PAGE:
Journal Article

Indirect Expropriation and the Right to Regulate: Revisiting Proportionality Analysis and the Standard of Review in Investor-State Arbitration

Caroline Henckels

in Journal of International Economic Law

Volume 15, issue 1, pages 223-255
Published in print March 2012 | ISSN: 1369-3034
Published online March 2012 | e-ISSN: 1464-3758 | DOI: https://dx.doi.org/10.1093/jiel/jgs012
Indirect Expropriation and the Right to Regulate: Revisiting Proportionality Analysis and the Standard of Review in Investor-State Arbitration

More Like This

Show all results sharing these subjects:

  • Financial Law
  • Public International Law
  • Economics

GO

Show Summary Details

Preview

International investment tribunals considering claims of indirect expropriation have increasingly taken into account the host state’s regulatory purpose in their analysis, alluding to the need for measures to achieve a balance between host state and investor interests. Some tribunals have attempted to employ proportionality analysis in their determination of claims, but their reasoning has been methodologically problematic and characterized by a stringent standard of review, diverging from the approach of other international and supranational fora hearing disputes concerning the exercise of public power affecting individual rights and interests. Investment tribunals should be more deferential in performing proportionality analysis, mindful of host state authorities’ greater democratic legitimacy and proximity to host state communities, and tribunals’ comparatively weak institutional capacity. Such an approach would entail greater deference to host states in evaluating the legitimacy of a measure’s objective, the measure’s suitability and necessity, and the ultimate balance between the interests of the host state and of the investor. An appropriately deferential use of proportionality analysis is a more coherent approach to indirect expropriation that provides greater space for host states to take measures in the public interest, yet provides sufficient scrutiny to control misuse of public power.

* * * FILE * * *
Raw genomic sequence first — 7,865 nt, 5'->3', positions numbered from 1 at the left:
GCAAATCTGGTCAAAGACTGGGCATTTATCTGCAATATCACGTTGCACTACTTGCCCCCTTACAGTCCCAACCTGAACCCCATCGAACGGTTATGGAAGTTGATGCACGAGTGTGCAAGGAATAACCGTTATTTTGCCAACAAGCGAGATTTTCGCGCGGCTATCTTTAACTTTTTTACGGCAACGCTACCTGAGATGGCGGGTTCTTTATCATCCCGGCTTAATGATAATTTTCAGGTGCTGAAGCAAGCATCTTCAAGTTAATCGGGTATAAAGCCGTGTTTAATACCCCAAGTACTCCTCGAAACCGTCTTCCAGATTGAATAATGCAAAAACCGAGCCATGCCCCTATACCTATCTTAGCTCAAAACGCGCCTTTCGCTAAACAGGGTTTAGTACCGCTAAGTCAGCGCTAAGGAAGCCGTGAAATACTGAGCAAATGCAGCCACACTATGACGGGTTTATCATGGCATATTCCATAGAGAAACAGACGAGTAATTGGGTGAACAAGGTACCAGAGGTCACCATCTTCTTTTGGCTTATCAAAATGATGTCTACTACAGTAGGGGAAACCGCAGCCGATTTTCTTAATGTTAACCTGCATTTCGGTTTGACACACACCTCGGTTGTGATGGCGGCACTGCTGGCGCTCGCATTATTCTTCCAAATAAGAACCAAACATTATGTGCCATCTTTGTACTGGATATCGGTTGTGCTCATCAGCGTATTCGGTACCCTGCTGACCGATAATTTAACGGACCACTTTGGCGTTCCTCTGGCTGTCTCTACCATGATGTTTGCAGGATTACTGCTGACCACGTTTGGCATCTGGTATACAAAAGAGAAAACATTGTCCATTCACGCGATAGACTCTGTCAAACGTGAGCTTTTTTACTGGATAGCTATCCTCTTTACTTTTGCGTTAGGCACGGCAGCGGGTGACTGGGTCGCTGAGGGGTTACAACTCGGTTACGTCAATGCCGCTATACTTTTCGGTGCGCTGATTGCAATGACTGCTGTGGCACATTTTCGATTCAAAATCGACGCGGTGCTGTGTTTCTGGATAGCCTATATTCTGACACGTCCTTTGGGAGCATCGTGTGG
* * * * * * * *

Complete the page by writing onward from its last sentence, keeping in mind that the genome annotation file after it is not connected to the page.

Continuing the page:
Journal Article.  16946 words. 

Subjects: Financial Law ; Public International Law ; Economics

Full text: subscription required

How to subscribe Recommend to my Librarian

Users without a subscription are not able to see the full content. Please, subscribe or login to access all content. subscribe or purchase to access all content.